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So… A Crash Bandicoot game? Where to begin… OK, well, check out this guide!
Crash Bandicoot – The Story So Far
So you’ve never played a Crash Bandicoot game? Where to begin… OK, well, there’s smashable crates, and the crates contain Wumpa fruit, and there’s a Bandicoot, and the Bandicoot was being used in some Science experiments by some bad guy named Dr. Neo Cortex. As things tend to happen when you combine bad guys and science, unexpected results happen – in this case, the Bandicoot proceeds to defeat the bad guy! Then he does it twice more with some other bad guys along for the ride – trapping them in a time prison forever! The bad guys curse the Bandicoot’s name. As you may have guessed, the Bandicoot’s name is Crash. There’s also another Bandicoot named Coco, who is Crash’s sister. And another Bandicoot named Tawna, who isn’t.
Oh, and Masks. Magical masks are kind of a big deal, as you’ll see. There’s a mask named Aku Aku, who helps Crash and Coco. There’s another mask who helps the bad guys. He’s called Uka Uka and he is Aku Aku’s brother.
Ah, almost forgot the… hmm. Not sure what he is. Some kind of mutant croc from…Australia, maybe? Dingodile.
OK, look, this is getting too complicated. I’ll throw together some bios or something that you can look at later, but in the meantime, let’s play!
Select Your Playstyle!
Crash 4 gives you the option to play 2 different ways:
- Retro – Familiar to classic Crash players, you accumulate lives by collecting Wumpa (100 Wumpa = 1 life), if you run out of lives then you restart at the beginning of the level instead of the last checkpoint.
- Modern – After you die, your Death Counter will increase, but you’ll always restart at the last Checkpoint. No, it’s not a crutch – these levels are a legit challenge. (Fear not, you’ll die plenty.)
And we’re off!
After decades of being trapped together, Uka Uka uses his magic to tear open their time prison, allowing bad guys Dr. Neo Cortex and N.Tropy to escape – but some unexpected, Universe-threatening side-effects are afoot. Aku Aku senses this, and dispatches Crash towards N.Sanity Peak to find out what’s going on.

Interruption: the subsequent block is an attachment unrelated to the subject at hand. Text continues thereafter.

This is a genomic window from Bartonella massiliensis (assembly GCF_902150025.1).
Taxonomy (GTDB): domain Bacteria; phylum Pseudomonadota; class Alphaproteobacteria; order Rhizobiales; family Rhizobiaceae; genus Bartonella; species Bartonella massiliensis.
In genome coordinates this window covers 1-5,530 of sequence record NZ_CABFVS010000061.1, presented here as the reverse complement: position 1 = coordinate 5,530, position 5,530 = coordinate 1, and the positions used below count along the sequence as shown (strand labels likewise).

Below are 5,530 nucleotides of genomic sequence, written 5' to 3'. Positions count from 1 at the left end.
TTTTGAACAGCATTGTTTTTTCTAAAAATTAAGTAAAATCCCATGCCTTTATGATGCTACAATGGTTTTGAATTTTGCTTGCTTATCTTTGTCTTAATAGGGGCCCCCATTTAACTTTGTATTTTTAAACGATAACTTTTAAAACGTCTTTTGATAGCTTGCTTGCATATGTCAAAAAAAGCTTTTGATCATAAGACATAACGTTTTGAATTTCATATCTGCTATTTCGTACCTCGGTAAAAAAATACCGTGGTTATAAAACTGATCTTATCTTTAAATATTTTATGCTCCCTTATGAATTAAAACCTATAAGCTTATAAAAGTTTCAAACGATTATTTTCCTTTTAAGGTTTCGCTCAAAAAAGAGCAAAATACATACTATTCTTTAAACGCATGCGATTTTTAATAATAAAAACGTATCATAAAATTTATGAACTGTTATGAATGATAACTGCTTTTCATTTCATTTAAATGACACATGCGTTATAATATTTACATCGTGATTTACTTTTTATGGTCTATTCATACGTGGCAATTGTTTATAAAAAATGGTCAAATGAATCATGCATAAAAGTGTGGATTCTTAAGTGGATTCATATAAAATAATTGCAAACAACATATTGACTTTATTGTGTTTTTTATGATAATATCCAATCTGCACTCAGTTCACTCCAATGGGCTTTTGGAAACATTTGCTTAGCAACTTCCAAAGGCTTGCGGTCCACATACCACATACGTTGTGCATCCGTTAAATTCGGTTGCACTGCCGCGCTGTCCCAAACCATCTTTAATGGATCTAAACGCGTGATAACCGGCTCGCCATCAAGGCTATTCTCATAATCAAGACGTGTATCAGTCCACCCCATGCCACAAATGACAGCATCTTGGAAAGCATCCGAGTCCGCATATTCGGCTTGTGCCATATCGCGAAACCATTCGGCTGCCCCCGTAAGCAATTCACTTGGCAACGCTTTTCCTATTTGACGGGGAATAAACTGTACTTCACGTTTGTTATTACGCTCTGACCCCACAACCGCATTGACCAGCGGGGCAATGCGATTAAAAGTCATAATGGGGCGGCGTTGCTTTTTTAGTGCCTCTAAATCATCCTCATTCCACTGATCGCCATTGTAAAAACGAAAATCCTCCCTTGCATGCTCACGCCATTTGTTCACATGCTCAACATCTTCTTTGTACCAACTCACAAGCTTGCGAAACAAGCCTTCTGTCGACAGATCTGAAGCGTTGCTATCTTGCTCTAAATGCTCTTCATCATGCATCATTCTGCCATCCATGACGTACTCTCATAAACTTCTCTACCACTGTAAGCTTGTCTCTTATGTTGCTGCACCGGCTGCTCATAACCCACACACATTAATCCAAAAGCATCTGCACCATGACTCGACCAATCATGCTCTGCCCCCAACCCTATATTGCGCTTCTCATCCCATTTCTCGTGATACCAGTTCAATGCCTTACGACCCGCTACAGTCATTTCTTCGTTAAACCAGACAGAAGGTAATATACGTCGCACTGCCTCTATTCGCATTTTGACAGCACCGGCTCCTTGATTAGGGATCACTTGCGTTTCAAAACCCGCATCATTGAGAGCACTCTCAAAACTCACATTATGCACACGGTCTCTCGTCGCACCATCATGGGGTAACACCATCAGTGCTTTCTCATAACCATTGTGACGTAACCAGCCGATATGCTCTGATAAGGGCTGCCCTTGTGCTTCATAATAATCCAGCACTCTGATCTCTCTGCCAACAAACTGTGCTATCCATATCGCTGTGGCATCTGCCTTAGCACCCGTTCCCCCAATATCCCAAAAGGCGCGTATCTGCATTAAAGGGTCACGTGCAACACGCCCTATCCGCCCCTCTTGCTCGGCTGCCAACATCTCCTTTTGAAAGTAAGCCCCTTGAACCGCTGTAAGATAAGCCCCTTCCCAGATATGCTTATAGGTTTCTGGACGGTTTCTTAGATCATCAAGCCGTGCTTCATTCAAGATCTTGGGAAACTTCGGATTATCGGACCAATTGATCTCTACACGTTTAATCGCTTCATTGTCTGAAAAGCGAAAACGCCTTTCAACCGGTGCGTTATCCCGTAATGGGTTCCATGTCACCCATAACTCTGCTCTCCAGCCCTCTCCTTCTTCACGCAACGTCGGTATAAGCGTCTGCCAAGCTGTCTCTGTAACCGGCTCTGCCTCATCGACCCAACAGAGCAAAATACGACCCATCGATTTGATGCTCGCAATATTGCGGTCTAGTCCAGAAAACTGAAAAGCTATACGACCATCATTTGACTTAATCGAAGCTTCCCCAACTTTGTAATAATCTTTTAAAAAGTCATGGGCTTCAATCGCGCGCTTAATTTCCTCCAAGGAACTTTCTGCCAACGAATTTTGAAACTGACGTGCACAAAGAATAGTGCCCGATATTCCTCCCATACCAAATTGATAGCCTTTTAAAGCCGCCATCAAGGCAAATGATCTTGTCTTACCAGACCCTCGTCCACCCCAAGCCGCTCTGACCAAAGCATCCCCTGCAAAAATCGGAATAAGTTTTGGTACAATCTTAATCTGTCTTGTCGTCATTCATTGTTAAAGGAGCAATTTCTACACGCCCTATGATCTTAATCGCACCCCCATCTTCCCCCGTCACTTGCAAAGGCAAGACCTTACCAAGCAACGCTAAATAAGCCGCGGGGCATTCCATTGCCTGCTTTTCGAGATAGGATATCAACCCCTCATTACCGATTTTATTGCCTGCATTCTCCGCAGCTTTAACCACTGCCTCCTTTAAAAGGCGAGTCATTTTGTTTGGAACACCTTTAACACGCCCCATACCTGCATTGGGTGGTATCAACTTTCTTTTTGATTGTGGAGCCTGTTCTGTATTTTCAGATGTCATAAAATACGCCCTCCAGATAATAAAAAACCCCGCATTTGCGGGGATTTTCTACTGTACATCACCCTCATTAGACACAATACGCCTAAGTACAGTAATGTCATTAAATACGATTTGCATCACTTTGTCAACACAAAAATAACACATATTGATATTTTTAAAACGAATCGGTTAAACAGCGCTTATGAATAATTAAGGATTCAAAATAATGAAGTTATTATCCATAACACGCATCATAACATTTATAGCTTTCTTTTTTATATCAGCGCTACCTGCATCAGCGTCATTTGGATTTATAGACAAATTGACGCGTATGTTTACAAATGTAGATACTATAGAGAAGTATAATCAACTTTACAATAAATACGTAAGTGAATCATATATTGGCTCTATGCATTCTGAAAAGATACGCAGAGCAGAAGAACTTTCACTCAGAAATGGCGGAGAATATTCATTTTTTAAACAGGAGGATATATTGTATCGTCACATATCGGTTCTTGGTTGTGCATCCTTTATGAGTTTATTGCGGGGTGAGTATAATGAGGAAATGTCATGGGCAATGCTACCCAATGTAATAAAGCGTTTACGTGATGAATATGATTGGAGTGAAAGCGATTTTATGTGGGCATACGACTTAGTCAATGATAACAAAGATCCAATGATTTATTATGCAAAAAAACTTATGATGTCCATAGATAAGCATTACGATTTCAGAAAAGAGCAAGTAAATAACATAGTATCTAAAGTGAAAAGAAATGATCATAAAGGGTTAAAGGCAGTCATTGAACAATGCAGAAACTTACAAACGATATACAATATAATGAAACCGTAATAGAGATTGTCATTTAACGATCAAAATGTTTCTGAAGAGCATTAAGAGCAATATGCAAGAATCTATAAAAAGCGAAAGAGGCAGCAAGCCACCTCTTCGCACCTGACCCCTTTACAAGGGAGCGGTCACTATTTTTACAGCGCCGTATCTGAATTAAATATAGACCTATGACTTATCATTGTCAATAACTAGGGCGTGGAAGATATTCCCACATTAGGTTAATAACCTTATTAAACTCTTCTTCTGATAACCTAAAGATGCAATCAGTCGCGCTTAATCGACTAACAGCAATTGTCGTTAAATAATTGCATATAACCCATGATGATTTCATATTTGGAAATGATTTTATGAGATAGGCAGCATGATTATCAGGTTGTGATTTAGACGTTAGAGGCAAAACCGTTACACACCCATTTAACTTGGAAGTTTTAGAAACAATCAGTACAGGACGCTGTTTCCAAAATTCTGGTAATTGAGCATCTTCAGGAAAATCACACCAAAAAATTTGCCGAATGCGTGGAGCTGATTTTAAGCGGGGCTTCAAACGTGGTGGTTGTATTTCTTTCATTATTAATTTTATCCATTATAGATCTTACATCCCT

Welcome to N.Sanity Island!
Run/Jump/Smash: There’s a whole lot of real estate between you and the end of the level. Run and Jump your way through it!
On the keyboard, use [W,A,S,D] keys to control movement, and use [Spacebar] to jump. You can hold down [K] to crawl.
(This Guide will reference the Default controls for keyboard. If you want to customize your keyboard controls and/or you’re using a gamepad, you can change/view your controls from within the Options menu.)
Use different attacks to defeat enemies, and you can smash Crates to collect Wumpa.
- Spin Attack [J] – Good to take out most enemies! Also a good way to quickly clear out stacks of Crates.
- Jump Attack [Spacebar] – Many (but not all!) enemies can be defeated by landing on them after a Jump. Landing on Crates will cause you to bounce off them. (Different Crates respond to bounce differently – see Crate Expectations below!)
- Slam Attack – After jumping, press the Secondary key [K] to smash piles of Crates below you!
- Slide Attack – Great against enemies, use [K] while running to start your slide.
- Double Jump – Need to get a little extra distance? When jumping, you can press the Jump key [Spacebar] again to get a little higher. Or further. Or both!
Tip: Precision jumping in 3d games can be hard to judge, so we added something to help. When jumping, check out the little circle beneath you – it will show you where you’ll land so you can line yourself up for the best possible landing! If you hate help, you can turn it off in the Options menu. (But if you hate help, why are you reading this guide?!)
And that’s just the basics – throughout the game, you’ll also swing on Ropes, glide along Vines, find places to Wall Run, ride animals, and plenty more.
Oh, and as mentioned earlier, you’ll die. A lot. It’s kind of a thing with Crash games. But it’s okay! You’ll get better and Crash will die less. Win/win!
Why smash Crates? Because it’s fun! There’s also a lot of stuff inside Crates, some of it is really useful! (Although some of it is really dangerous.)
This isn’t a full list of all the Crate types, but should be enough to get you started.
- Regular Crate – Destroyed when landed on or hit with an Attack, worth 1 Wumpa.